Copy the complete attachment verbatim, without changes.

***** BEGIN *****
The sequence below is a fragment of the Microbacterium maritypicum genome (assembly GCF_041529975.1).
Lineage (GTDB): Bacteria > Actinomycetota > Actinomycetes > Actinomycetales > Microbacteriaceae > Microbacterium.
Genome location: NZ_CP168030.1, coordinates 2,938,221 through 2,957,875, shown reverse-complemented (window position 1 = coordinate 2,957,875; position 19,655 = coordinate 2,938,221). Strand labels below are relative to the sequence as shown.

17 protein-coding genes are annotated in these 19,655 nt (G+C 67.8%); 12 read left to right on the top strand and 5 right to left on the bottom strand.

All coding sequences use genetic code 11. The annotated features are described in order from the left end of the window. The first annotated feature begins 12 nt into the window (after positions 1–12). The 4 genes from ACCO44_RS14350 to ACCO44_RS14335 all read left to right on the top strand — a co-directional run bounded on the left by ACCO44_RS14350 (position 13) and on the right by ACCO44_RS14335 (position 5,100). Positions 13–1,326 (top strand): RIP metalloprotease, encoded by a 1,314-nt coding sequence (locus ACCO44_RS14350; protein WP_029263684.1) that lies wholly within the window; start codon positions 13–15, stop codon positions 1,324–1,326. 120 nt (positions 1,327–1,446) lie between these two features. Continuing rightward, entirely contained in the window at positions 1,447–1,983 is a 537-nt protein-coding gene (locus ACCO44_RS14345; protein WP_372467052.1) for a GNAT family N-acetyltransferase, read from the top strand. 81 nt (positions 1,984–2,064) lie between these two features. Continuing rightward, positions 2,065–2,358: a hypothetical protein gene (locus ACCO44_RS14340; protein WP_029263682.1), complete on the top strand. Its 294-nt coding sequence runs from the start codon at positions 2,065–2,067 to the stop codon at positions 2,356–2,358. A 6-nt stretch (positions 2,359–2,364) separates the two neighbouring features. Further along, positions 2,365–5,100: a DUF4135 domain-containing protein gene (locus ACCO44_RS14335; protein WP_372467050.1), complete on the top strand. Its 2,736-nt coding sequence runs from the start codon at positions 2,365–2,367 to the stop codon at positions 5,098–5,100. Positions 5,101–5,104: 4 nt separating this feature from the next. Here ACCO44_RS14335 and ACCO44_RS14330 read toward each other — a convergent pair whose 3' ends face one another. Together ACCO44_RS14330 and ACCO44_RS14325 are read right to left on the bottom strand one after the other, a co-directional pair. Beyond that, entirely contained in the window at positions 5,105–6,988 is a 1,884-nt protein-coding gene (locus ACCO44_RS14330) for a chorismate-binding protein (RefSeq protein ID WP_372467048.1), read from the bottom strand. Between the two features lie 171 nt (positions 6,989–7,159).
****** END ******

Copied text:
The sequence below is a fragment of the Microbacterium maritypicum genome (assembly GCF_041529975.1).
Lineage (GTDB): Bacteria > Actinomycetota > Actinomycetes > Actinomycetales > Microbacteriaceae > Microbacterium.
Genome location: NZ_CP168030.1, coordinates 2,938,221 through 2,957,875, shown reverse-complemented (window position 1 = coordinate 2,957,875; position 19,655 = coordinate 2,938,221). Strand labels below are relative to the sequence as shown.

17 protein-coding genes are annotated in these 19,655 nt (G+C 67.8%); 12 read left to right on the top strand and 5 right to left on the bottom strand.

All coding sequences use genetic code 11. The annotated features are described in order from the left end of the window. The first annotated feature begins 12 nt into the window (after positions 1–12). The 4 genes from ACCO44_RS14350 to ACCO44_RS14335 all read left to right on the top strand — a co-directional run bounded on the left by ACCO44_RS14350 (position 13) and on the right by ACCO44_RS14335 (position 5,100). Positions 13–1,326 (top strand): RIP metalloprotease, encoded by a 1,314-nt coding sequence (locus ACCO44_RS14350; protein WP_029263684.1) that lies wholly within the window; start codon positions 13–15, stop codon positions 1,324–1,326. 120 nt (positions 1,327–1,446) lie between these two features. Continuing rightward, entirely contained in the window at positions 1,447–1,983 is a 537-nt protein-coding gene (locus ACCO44_RS14345; protein WP_372467052.1) for a GNAT family N-acetyltransferase, read from the top strand. 81 nt (positions 1,984–2,064) lie between these two features. Continuing rightward, positions 2,065–2,358: a hypothetical protein gene (locus ACCO44_RS14340; protein WP_029263682.1), complete on the top strand. Its 294-nt coding sequence runs from the start codon at positions 2,065–2,067 to the stop codon at positions 2,356–2,358. A 6-nt stretch (positions 2,359–2,364) separates the two neighbouring features. Further along, positions 2,365–5,100: a DUF4135 domain-containing protein gene (locus ACCO44_RS14335; protein WP_372467050.1), complete on the top strand. Its 2,736-nt coding sequence runs from the start codon at positions 2,365–2,367 to the stop codon at positions 5,098–5,100. Positions 5,101–5,104: 4 nt separating this feature from the next. Here ACCO44_RS14335 and ACCO44_RS14330 read toward each other — a convergent pair whose 3' ends face one another. Together ACCO44_RS14330 and ACCO44_RS14325 are read right to left on the bottom strand one after the other, a co-directional pair. Beyond that, entirely contained in the window at positions 5,105–6,988 is a 1,884-nt protein-coding gene (locus ACCO44_RS14330) for a chorismate-binding protein (RefSeq protein ID WP_372467048.1), read from the bottom strand. Between the two features lie 171 nt (positions 6,989–7,159).